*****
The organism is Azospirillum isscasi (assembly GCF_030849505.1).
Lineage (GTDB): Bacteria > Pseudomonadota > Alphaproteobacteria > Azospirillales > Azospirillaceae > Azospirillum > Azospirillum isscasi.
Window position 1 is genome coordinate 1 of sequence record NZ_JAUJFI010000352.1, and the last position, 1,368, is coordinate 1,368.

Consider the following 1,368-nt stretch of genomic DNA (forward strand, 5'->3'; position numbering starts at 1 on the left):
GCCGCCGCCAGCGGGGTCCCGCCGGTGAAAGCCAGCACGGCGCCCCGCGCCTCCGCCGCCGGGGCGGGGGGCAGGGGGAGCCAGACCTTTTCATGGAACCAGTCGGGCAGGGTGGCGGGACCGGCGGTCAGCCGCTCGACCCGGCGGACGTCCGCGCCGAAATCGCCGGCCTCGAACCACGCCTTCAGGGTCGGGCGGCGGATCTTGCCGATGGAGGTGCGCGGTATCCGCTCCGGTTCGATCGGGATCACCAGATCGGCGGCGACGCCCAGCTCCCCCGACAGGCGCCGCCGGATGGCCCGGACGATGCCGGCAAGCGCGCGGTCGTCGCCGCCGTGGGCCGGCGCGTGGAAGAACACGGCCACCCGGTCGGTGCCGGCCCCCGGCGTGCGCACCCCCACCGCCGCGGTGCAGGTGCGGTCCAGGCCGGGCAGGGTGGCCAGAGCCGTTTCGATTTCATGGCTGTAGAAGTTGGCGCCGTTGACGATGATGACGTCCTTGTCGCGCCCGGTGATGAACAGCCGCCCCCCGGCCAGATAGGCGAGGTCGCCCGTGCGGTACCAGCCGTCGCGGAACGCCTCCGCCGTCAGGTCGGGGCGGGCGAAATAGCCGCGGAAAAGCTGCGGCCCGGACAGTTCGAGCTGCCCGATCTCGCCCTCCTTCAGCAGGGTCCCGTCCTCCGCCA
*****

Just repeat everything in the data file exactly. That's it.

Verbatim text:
The organism is Azospirillum isscasi (assembly GCF_030849505.1).
Lineage (GTDB): Bacteria > Pseudomonadota > Alphaproteobacteria > Azospirillales > Azospirillaceae > Azospirillum > Azospirillum isscasi.
Window position 1 is genome coordinate 1 of sequence record NZ_JAUJFI010000352.1, and the last position, 1,368, is coordinate 1,368.

Consider the following 1,368-nt stretch of genomic DNA (forward strand, 5'->3'; position numbering starts at 1 on the left):
GCCGCCGCCAGCGGGGTCCCGCCGGTGAAAGCCAGCACGGCGCCCCGCGCCTCCGCCGCCGGGGCGGGGGGCAGGGGGAGCCAGACCTTTTCATGGAACCAGTCGGGCAGGGTGGCGGGACCGGCGGTCAGCCGCTCGACCCGGCGGACGTCCGCGCCGAAATCGCCGGCCTCGAACCACGCCTTCAGGGTCGGGCGGCGGATCTTGCCGATGGAGGTGCGCGGTATCCGCTCCGGTTCGATCGGGATCACCAGATCGGCGGCGACGCCCAGCTCCCCCGACAGGCGCCGCCGGATGGCCCGGACGATGCCGGCAAGCGCGCGGTCGTCGCCGCCGTGGGCCGGCGCGTGGAAGAACACGGCCACCCGGTCGGTGCCGGCCCCCGGCGTGCGCACCCCCACCGCCGCGGTGCAGGTGCGGTCCAGGCCGGGCAGGGTGGCCAGAGCCGTTTCGATTTCATGGCTGTAGAAGTTGGCGCCGTTGACGATGATGACGTCCTTGTCGCGCCCGGTGATGAACAGCCGCCCCCCGGCCAGATAGGCGAGGTCGCCCGTGCGGTACCAGCCGTCGCGGAACGCCTCCGCCGTCAGGTCGGGGCGGGCGAAATAGCCGCGGAAAAGCTGCGGCCCGGACAGTTCGAGCTGCCCGATCTCGCCCTCCTTCAGCAGGGTCCCGTCCTCCGCCA